The South Carolina Education Oversight Committee approved most of the state’s new science standards on Monday but blocked a clause featuring the phrase "natural selection.” According to Republican state Sen. Mike Fair, "To teach that natural selection is the answer to origins is wrong."
"I don’t have a problem with teaching theories. I don’t think it should be taught as fact," Fair said after Monday’s review, according to the Post and Courier. "Natural selection is a direct reference to Darwinism. And the implication of Darwinism is that it is start to finish."
The clause in question, from page 78 of the South Carolina Academic Standards and Performance Indicators for Science, reads as follows:
Conceptual Understanding: Biological evolution occurs primarily when natural selection acts on the genetic variation in a population and changes the distribution of traits in that population over multiple generations.
Performance Indicators: Students who can demonstrate this understanding can:
Analyze and interpret data, using the principles of natural selection, to make predictions about the long term biological changes that occur within two populations of the same species that become geographically isolated from one another.
The state’s board of education approved the "natural selection" clause after squashing an effort to include intelligent design as an alternative theory to evolution. On Monday, the oversight committee passed all other measures in the state’s new K-12 science standards, but it referred the evolution provision back to a subcommittee for review. Both the state board and the oversight committee must agree on the new standards before they can be adopted and implemented by the education department by the fall of 2014.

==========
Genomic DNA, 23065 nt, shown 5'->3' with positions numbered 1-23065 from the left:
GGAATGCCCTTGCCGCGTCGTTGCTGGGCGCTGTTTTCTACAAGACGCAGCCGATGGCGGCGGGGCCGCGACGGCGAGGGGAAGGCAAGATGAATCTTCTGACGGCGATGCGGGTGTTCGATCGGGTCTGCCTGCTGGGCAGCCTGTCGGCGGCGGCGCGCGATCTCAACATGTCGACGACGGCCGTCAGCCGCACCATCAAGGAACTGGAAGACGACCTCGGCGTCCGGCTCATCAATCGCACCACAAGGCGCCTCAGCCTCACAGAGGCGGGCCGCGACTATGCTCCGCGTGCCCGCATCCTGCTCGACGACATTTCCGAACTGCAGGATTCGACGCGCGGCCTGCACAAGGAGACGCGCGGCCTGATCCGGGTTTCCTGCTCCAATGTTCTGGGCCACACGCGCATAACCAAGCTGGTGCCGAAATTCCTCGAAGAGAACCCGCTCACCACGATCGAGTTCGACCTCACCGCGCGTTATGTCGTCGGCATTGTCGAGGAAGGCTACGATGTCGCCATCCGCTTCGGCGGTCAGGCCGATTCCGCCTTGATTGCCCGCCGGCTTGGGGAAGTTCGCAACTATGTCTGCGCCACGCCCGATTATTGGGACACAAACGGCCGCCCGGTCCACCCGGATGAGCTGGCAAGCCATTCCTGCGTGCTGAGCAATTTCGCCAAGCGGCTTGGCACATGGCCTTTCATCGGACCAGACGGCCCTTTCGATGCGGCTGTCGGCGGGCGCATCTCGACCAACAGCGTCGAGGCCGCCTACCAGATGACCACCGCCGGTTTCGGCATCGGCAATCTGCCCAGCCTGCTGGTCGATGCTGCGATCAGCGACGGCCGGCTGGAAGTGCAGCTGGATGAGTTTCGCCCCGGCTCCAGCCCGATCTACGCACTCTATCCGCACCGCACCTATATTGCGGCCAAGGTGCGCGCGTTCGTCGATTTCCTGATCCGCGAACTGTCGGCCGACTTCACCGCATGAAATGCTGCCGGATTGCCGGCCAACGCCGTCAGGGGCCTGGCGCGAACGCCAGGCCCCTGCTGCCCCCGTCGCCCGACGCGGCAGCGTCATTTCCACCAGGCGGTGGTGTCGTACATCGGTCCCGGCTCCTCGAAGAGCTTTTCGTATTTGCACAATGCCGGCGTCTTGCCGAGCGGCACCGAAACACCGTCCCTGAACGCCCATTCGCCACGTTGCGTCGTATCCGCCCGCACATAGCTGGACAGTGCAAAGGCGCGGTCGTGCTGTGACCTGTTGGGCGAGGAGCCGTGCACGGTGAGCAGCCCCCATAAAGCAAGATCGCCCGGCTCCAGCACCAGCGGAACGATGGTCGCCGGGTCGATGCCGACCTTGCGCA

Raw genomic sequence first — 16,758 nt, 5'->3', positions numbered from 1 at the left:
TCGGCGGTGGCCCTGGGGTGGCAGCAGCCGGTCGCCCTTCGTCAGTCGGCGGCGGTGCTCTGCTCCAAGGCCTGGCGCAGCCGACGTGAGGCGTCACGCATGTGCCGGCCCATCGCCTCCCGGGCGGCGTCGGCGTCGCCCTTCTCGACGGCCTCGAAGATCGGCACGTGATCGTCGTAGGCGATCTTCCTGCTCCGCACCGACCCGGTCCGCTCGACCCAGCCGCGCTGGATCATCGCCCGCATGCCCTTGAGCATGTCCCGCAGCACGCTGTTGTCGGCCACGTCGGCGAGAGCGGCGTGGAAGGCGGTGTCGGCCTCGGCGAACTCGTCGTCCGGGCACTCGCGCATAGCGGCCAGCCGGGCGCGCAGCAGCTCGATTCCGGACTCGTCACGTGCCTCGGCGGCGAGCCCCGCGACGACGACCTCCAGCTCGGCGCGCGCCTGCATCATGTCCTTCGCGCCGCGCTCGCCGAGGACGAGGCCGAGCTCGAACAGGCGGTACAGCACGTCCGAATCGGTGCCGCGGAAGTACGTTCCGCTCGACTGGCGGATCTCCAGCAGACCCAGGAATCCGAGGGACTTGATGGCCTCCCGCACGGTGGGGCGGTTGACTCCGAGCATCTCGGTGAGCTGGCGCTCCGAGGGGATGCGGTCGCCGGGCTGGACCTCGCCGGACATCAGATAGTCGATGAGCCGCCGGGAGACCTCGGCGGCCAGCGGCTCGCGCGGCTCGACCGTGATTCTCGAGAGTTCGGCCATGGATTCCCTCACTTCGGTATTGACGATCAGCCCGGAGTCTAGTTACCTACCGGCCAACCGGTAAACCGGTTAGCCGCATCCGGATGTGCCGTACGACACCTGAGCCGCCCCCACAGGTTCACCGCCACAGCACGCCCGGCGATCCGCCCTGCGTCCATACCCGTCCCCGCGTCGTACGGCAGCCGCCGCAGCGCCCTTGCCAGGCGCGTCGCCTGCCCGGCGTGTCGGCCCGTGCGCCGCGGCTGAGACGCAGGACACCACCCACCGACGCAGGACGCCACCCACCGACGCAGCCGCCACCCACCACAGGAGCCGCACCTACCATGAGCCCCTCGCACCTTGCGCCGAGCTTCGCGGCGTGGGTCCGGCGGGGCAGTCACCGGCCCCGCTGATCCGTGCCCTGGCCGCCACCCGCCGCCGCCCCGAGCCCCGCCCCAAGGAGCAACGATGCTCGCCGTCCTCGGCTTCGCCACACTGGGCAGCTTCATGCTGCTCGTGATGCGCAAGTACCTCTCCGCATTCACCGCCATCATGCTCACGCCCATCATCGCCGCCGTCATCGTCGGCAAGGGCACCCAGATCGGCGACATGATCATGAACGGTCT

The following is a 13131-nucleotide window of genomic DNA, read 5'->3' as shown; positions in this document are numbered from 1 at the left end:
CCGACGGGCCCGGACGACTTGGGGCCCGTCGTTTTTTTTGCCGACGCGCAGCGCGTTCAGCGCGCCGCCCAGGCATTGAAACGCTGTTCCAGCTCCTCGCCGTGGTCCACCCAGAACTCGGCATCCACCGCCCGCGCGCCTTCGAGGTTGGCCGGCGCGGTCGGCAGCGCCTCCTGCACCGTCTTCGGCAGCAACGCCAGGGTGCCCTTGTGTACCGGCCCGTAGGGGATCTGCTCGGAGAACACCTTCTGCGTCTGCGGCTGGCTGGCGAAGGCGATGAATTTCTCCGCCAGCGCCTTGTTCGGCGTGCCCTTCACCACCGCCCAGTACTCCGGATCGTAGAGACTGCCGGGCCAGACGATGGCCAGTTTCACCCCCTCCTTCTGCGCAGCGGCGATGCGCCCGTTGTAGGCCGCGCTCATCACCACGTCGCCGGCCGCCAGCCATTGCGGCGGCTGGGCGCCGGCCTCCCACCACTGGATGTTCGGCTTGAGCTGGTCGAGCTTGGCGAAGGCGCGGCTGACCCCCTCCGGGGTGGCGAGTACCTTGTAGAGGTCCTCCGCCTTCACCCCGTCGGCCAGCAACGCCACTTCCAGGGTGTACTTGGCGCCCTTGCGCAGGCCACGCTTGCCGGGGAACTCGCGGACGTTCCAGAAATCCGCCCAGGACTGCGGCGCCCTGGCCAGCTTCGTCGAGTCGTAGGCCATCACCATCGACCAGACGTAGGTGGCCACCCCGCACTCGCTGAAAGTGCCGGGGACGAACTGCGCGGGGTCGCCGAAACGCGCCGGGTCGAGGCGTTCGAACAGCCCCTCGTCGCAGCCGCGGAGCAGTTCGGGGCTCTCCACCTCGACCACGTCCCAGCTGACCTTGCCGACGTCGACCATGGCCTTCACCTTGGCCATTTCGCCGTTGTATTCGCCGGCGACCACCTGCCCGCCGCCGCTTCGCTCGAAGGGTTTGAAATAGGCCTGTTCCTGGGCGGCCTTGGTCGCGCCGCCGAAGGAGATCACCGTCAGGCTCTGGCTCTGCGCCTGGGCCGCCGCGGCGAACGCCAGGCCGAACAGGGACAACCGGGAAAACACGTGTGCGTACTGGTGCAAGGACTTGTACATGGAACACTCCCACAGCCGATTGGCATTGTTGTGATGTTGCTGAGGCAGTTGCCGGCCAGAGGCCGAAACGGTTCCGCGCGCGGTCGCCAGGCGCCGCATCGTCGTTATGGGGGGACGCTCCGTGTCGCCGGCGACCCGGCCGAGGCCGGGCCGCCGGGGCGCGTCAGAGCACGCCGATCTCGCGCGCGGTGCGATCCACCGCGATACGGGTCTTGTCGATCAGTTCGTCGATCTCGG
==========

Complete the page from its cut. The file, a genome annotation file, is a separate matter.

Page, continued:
State Superintendent of Education Mick Zais noted South Carolina’s long-running debate over the issue, arguing "both sides" should be presented to students.
"This has been going on here in South Carolina for a long a time," Zais said on Monday, according to the Post and Courier. "We ought to teach both sides and let students draw their own conclusions."
Science advocates, however, viewed the exclusion as a religiously motivated attack on established science.
"What frustrates us are when pieces of [the standards] — evolution — are singled out for religious and political reasons," Robert T. Dillon, a professor of biology at the College of Charleston and member of South Carolinians for Science Education, told The State on Monday. "Mike Fair singles out evolution for special treatment. It is no more scientifically controversial than photosynthesis.”
Prior to Monday’s obstruction, Fair launched several unsuccessful initiatives in the state senate and the education oversight committee to thwart the teaching of evolution in South Carolina schools.
In 2003, Fair sponsored a bill calling for a 19-member committee that would use testimony from science experts and report to the General Assembly on "whether alternatives to evolution as the origin of species should be offered in schools,” according to Greenville News. In June of 2010, two more of Fair’s antievolution bills